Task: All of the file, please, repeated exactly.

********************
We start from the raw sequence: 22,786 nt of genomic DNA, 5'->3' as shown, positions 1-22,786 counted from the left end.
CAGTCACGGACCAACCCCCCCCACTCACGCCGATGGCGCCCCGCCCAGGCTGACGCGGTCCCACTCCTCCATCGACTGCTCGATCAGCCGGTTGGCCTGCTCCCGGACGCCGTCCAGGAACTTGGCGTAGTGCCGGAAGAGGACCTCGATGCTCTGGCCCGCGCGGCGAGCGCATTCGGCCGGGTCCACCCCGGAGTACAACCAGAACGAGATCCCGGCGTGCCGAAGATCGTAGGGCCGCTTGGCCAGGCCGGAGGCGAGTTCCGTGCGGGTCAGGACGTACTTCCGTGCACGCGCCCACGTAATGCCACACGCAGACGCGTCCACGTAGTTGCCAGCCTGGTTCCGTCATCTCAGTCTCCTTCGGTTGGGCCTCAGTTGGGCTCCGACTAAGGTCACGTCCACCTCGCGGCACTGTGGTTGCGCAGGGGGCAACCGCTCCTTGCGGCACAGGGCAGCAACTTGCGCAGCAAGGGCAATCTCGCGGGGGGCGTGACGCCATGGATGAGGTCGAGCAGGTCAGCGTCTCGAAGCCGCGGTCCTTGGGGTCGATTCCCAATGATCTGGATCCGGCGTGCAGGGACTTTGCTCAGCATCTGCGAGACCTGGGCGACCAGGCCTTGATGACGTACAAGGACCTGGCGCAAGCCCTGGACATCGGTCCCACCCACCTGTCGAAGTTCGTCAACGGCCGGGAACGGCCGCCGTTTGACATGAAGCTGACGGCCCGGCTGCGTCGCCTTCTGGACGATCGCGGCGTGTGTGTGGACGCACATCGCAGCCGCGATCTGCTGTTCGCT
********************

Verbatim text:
We start from the raw sequence: 22,786 nt of genomic DNA, 5'->3' as shown, positions 1-22,786 counted from the left end.
CAGTCACGGACCAACCCCCCCCACTCACGCCGATGGCGCCCCGCCCAGGCTGACGCGGTCCCACTCCTCCATCGACTGCTCGATCAGCCGGTTGGCCTGCTCCCGGACGCCGTCCAGGAACTTGGCGTAGTGCCGGAAGAGGACCTCGATGCTCTGGCCCGCGCGGCGAGCGCATTCGGCCGGGTCCACCCCGGAGTACAACCAGAACGAGATCCCGGCGTGCCGAAGATCGTAGGGCCGCTTGGCCAGGCCGGAGGCGAGTTCCGTGCGGGTCAGGACGTACTTCCGTGCACGCGCCCACGTAATGCCACACGCAGACGCGTCCACGTAGTTGCCAGCCTGGTTCCGTCATCTCAGTCTCCTTCGGTTGGGCCTCAGTTGGGCTCCGACTAAGGTCACGTCCACCTCGCGGCACTGTGGTTGCGCAGGGGGCAACCGCTCCTTGCGGCACAGGGCAGCAACTTGCGCAGCAAGGGCAATCTCGCGGGGGGCGTGACGCCATGGATGAGGTCGAGCAGGTCAGCGTCTCGAAGCCGCGGTCCTTGGGGTCGATTCCCAATGATCTGGATCCGGCGTGCAGGGACTTTGCTCAGCATCTGCGAGACCTGGGCGACCAGGCCTTGATGACGTACAAGGACCTGGCGCAAGCCCTGGACATCGGTCCCACCCACCTGTCGAAGTTCGTCAACGGCCGGGAACGGCCGCCGTTTGACATGAAGCTGACGGCCCGGCTGCGTCGCCTTCTGGACGATCGCGGCGTGTGTGTGGACGCACATCGCAGCCGCGATCTGCTGTTCGCT